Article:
Toddlers are in a crucial stage of development both mentally and physically, and need all the nutrients they can get. However, actually putting that into practice can be a challenge for some, as many 3-year olds decide they’re not going to eat anything you offer them.
This can be particularly upsetting to you as a parent, who may feel you’re doing something wrong (maybe it’s your cooking?). However, chances are you’re not—you just have to learn to navigate the tricky world of fussy toddlers. Here are seven tips to get toddlers to eat a more diverse range of foods and (hopefully) not turn their nose up at what you’re serving…
Don’t Overdo The Milk
The Women’s and Children’s Health Network focuses mostly on breast milk, but this can apply to any type of milk your little one happens to be drinking. The source notes that as long as your toddler seems to be taking to breast milk, they should continue to feed this way and (theoretically) should still be able to eat 3-small meals per day.
Some toddlers start drinking cow’s milk at 1-year of age, but if your child seems to be happily eating the food you offer, then there’s no need to supplement their diet with extra milk, adds the source. When your child is aged 2, you can switch from creamier milk to lower-fat milk, it explains. Keep an eye on juice and water intake as well, which both can also fill up your fussy eater.
Toddlers get easily distracted (don’t we all these days?) and can end up pushing aside their plate to play the newest game on your tablet. For this reason, you should eliminate all potential distractions from their eating environment from televisions, toys and even pets, suggests BabyCentre UK.
However, while you extract certain external factors from mealtime, you can insert conversation. Chat with your toddler at their level, and better yet, try to include other toddlers during mealtime as much as possible. Your little one is possibly more likely to eat when seeing other kids digging in, adds the source.
Keep Consistent Mealtimes
The Better Health Channel explains that it’s important to establish a routine for eating, so junior can start to expect mealtime (and for the television to be turned off).
However, the same source also notes, “Don’t fight over the issue of sitting down at mealtimes. Concentrate on making mealtimes fun and enjoyable so that your child is more likely to want to stay at the table.” Hopefully, this will help your little one get excited about coming to the table and seeing what gourmet microwave food you’ve prepared.
Don’t Bribe Toddlers with Treats
As an adult, you may brave eating those Brussels sprouts when you know you have chocolate pudding waiting for you. However, a toddler’s brain is not wired the same way. If you promise some kind of treat to a kid for finishing their main course, they get fixated on that treat and the plan will backfire on you.
There could be some health concerns linked with bribing kids with treats—SuperKidsNutrition.com explains that this practice of offering rewards for eating more can prevent kids from listening to their natural hunger cues, which has been linked to childhood obesity, notes the source.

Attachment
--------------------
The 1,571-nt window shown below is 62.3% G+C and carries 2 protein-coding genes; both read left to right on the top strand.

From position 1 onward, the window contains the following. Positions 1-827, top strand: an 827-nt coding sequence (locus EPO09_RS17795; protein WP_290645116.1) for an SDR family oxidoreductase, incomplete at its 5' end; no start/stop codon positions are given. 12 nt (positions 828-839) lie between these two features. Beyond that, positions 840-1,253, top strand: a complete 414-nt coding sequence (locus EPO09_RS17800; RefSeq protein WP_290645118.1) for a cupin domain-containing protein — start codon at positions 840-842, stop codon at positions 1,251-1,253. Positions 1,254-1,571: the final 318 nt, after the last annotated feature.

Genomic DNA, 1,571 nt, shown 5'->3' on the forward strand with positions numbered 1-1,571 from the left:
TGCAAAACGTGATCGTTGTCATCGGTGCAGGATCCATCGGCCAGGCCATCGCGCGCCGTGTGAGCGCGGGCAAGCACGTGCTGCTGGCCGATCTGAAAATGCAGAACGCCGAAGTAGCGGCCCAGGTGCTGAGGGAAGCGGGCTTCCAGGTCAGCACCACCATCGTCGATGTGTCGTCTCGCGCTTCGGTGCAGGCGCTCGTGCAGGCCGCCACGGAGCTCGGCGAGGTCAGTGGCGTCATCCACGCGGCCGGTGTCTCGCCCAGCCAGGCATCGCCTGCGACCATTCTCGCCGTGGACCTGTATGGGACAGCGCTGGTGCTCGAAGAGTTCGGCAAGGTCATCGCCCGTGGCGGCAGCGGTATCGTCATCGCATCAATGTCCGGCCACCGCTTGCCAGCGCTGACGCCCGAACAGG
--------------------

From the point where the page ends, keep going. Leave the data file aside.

Keep Realistic Expectations
Your child is not going to sit down, put their bib on and expect a 4-course meal. In fact, toddlers don’t need as much food as parents often think they do—they usually eat just enough to keep them full (this is actually healthy, despite your instincts telling you otherwise).
Raising Children, an Australian parenting site, explains that instead of forcing mass quantities of food on your toddler, have them try at least one bite of everything on the plate or take a certain number of mouthfuls (as long as that number isn’t too high that they’re getting upset).
Don’t Give up on New Foods
If you really want your child to eat baby carrots, for example, then you may have to present it to them more than once, according to Parents.com. In fact, the source notes that it could take up to 15-times before they decide they like it.
It adds that once you get your toddler over the hurdle of not accepting a particular food, they may be more cooperative with other new foods in the future and require less tries to eat it (an average of six attempts, to be more exact). However, many parents tend to give up after a couple of tries because it can cause a tantrum and disrupt the entire family’s mealtime, the source explains.
Don’t Take it Personally
Your child not eating doesn’t mean you need to take cooking classes, and it doesn’t mean they dislike you. Serve in small portions so you’re not wasting food if junior doesn’t approve of it right away (or eat it yourself to show them how good it is).
But more importantly, getting angry when your child pushes away their plate can actually magnify that behavior, says Cooking Light. “The less of an issue you make of it now, the less of a fuss you will get the next time,” explains the source. Just wait it out a bit and try to keep a positive attitude, and (hopefully) things will fall into place. If not, then you can start to think of getting advice from a doctor or dietician, especially if there are development concerns.